Parsha Perspectives: Ha’azinu-The Greatest Song of All

“האזינו השמים ואדברה ותשמע הארץ אמרי פי”

“Listen, O heavens, and I will speak! And let the earth hear the words of my mouth!” (Devorim 32:1)

People relate to music in different ways. Some enjoy slow, melodic tunes which create the inner space for contemplation and introspection. Others enjoy upbeat and fast paced music which allows for a sense of simcha and excitement. Parshas Ha’azinu contains Moshe Rabbeinu’s shira (song).  But this song is neither slow nor fast, instead it is a song of testimony.

As the nation prepares to enter the Land of Israel, Moshe has important information and direction he must share. In this song of Ha’azinu, Moshe reminds the people of their responsibilities to themselves, their nation and their God. The shira is filled with both joy and sadness. Joy over the beautiful connection we have with our Father, and sadness as there are times when we leave, forsake and abandon Him. Despite the valleys and low points of the relationship, our collective heart is always with Hashem and we know that His Divine heart is always with us. The Maharal of Prague and the Maggid of Mezeritch stress the importance of reciting the song of Ha’azinu and knowing it by heart, “for it purifies the mind and heart ….”

Shira is not simply a song, it is one of the most pure and beautiful expressions of love, devotion and commitment. Henry Giles, an English preacher in the mid-1800’s, wrote: “A song will outlive all sermons in the memory.” When there is a need to express something more profound than the simple meaning of spoken words, shira begins where words end.

Why did Moshe choose to deliver his last messages in the form of a shira?

Rabbi Aharon Soloveitchik of blessed memory, in his comments on Shiras HaYam (the song recited by the nation of Israel upon crossing the Red Sea), explains: “Shira is appropriate only when one attains a victory—and to be a victor one must actively participate in the struggle” (The Warmth and the LightFeldheim, p. 129).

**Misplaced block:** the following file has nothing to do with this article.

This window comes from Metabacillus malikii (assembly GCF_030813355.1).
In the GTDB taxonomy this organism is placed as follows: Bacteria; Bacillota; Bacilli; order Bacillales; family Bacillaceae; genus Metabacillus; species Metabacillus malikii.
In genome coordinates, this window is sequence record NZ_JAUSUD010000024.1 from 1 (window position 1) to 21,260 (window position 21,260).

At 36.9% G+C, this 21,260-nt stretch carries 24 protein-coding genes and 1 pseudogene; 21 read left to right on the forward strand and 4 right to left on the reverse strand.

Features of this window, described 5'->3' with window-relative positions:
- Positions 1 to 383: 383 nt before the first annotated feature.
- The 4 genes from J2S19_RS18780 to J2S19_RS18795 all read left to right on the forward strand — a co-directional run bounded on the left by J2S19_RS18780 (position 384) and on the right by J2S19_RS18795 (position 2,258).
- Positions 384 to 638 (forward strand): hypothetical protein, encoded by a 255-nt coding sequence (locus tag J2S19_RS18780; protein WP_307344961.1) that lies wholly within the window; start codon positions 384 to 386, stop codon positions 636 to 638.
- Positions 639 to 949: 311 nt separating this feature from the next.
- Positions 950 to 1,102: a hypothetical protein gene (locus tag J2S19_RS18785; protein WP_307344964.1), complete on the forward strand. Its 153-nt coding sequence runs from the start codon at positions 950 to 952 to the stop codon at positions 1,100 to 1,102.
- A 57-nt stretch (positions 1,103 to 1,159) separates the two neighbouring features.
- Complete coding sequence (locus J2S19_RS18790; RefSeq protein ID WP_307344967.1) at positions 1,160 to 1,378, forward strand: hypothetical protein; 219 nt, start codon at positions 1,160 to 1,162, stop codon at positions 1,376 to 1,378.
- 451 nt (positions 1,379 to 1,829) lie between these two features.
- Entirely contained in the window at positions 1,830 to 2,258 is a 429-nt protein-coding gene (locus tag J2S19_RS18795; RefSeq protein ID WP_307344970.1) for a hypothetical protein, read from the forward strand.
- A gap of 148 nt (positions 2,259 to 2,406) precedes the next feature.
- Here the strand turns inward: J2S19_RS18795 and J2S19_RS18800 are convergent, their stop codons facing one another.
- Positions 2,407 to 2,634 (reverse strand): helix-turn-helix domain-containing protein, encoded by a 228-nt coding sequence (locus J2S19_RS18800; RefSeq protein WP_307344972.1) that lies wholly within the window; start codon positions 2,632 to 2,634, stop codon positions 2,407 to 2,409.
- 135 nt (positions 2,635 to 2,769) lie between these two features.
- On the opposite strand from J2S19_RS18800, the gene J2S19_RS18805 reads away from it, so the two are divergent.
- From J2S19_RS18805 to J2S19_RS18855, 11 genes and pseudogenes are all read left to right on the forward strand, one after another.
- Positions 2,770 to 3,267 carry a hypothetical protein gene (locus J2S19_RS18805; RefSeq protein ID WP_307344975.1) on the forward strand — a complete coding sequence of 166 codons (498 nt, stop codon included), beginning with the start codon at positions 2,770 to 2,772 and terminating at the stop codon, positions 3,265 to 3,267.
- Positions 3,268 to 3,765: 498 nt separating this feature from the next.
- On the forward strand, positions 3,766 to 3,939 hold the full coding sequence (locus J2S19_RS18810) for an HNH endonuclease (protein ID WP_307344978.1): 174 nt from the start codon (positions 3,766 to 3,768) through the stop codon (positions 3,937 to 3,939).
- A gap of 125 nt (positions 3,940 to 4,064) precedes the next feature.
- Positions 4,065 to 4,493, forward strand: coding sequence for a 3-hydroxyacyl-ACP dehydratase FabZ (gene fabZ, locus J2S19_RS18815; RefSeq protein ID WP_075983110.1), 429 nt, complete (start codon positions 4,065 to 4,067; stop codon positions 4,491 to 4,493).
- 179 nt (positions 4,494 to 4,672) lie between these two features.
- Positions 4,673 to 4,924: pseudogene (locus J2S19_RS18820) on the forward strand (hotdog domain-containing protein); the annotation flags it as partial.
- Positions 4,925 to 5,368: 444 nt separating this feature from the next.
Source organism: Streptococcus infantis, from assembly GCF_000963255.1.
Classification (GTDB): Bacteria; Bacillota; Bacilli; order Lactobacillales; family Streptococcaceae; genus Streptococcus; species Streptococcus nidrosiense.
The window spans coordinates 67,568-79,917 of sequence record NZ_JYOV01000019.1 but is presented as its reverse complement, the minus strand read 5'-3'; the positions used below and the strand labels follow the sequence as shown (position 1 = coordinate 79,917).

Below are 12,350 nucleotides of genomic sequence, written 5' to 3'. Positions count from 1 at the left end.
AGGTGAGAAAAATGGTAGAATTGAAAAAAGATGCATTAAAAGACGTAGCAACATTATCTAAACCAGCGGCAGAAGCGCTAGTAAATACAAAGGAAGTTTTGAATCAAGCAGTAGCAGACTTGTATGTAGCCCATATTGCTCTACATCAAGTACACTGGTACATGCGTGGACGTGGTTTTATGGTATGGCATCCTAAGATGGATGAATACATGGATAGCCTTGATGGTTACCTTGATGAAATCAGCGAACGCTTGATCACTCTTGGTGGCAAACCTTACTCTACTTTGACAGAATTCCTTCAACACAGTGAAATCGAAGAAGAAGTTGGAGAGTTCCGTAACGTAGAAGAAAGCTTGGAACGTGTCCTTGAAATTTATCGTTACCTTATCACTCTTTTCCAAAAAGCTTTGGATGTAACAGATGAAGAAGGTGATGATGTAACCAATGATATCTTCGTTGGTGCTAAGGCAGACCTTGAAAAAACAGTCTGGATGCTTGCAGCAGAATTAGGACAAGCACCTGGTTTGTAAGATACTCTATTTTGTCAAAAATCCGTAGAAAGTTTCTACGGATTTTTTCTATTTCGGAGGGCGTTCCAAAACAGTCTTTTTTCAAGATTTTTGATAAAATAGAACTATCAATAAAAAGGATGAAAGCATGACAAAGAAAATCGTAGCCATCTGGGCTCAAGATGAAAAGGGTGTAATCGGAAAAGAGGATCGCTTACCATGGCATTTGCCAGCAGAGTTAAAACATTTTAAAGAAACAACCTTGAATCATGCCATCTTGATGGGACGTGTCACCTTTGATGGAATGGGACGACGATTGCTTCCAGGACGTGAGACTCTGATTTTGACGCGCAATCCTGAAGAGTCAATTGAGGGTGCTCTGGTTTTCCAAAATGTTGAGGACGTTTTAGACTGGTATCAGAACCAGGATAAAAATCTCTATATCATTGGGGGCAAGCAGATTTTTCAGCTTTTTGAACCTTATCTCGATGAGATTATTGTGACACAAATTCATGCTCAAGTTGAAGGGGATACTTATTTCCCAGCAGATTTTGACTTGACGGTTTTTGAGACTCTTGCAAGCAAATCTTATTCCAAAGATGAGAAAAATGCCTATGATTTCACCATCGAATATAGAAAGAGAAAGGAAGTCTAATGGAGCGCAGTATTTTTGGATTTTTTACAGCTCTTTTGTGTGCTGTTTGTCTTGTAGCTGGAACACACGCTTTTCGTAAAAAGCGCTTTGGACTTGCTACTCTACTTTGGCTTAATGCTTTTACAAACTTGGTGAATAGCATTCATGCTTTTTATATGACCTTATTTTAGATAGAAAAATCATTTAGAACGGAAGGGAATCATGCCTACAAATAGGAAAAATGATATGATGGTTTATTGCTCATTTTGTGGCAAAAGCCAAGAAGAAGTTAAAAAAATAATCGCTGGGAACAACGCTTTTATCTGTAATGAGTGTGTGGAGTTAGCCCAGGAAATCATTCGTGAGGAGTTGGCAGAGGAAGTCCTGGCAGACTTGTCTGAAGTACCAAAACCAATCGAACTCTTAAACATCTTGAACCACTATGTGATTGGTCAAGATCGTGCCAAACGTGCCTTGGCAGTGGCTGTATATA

Shira can only be sung when one has accomplished something of epic proportions. Shira is the melodic culmination of man’s work, toil and struggle to accomplish a particular goal. In order to cross the sea, the people had to summon incredible inner strength and belief in themselves and God. After walking into the roaring waves and emerging on the other side they sang shira reflecting their incredible spiritual accomplishment.

Perhaps this is why Moshe chose to conclude his life and begin the next chapter of the Jewish narrative with shira. Moshe told the people: My children, you have triumphed. There were times during our forty-year journey when it looked as if we would not make it. There were times when you wanted to give up; there were times when I felt I could not go on. But you persevered, we persevered, and we stand just mere steps away from the realization of our destiny. You have made it this far, and I know that you can be successful in the future. My happiness and pride are so great that I cannot capture it in words. I choose to express it in shira.

As we stand on the brink of a new year, there are many uncertainties. But one thing is certain: we will face challenges. There will be both national and individual hurdles and obstacles we must traverse. May we find the strength to embrace and overcome our challenges. May we merit to lead lives of spiritual accomplishment. May we find the courage to create the melodic notes of our personal shira.


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